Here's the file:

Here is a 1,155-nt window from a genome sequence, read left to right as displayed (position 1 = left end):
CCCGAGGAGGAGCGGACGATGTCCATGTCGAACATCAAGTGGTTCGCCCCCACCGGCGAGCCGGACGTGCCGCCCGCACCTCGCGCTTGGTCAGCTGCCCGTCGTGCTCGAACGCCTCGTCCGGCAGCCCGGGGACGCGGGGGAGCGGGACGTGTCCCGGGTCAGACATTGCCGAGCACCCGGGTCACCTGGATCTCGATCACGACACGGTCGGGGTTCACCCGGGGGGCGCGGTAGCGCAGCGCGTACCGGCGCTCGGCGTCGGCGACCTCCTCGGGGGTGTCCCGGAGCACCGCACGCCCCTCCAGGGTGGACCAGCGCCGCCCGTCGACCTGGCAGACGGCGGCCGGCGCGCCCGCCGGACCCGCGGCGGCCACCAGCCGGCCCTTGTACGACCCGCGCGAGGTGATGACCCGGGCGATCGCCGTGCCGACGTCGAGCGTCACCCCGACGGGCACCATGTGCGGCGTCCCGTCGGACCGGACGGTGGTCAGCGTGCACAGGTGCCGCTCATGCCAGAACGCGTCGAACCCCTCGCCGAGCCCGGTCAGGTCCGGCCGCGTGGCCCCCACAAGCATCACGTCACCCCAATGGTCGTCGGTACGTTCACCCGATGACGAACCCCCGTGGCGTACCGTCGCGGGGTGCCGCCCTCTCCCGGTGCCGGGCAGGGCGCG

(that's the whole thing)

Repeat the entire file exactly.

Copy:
Here is a 1,155-nt window from a genome sequence, read left to right as displayed (position 1 = left end):
CCCGAGGAGGAGCGGACGATGTCCATGTCGAACATCAAGTGGTTCGCCCCCACCGGCGAGCCGGACGTGCCGCCCGCACCTCGCGCTTGGTCAGCTGCCCGTCGTGCTCGAACGCCTCGTCCGGCAGCCCGGGGACGCGGGGGAGCGGGACGTGTCCCGGGTCAGACATTGCCGAGCACCCGGGTCACCTGGATCTCGATCACGACACGGTCGGGGTTCACCCGGGGGGCGCGGTAGCGCAGCGCGTACCGGCGCTCGGCGTCGGCGACCTCCTCGGGGGTGTCCCGGAGCACCGCACGCCCCTCCAGGGTGGACCAGCGCCGCCCGTCGACCTGGCAGACGGCGGCCGGCGCGCCCGCCGGACCCGCGGCGGCCACCAGCCGGCCCTTGTACGACCCGCGCGAGGTGATGACCCGGGCGATCGCCGTGCCGACGTCGAGCGTCACCCCGACGGGCACCATGTGCGGCGTCCCGTCGGACCGGACGGTGGTCAGCGTGCACAGGTGCCGCTCATGCCAGAACGCGTCGAACCCCTCGCCGAGCCCGGTCAGGTCCGGCCGCGTGGCCCCCACAAGCATCACGTCACCCCAATGGTCGTCGGTACGTTCACCCGATGACGAACCCCCGTGGCGTACCGTCGCGGGGTGCCGCCCTCTCCCGGTGCCGGGCAGGGCGCG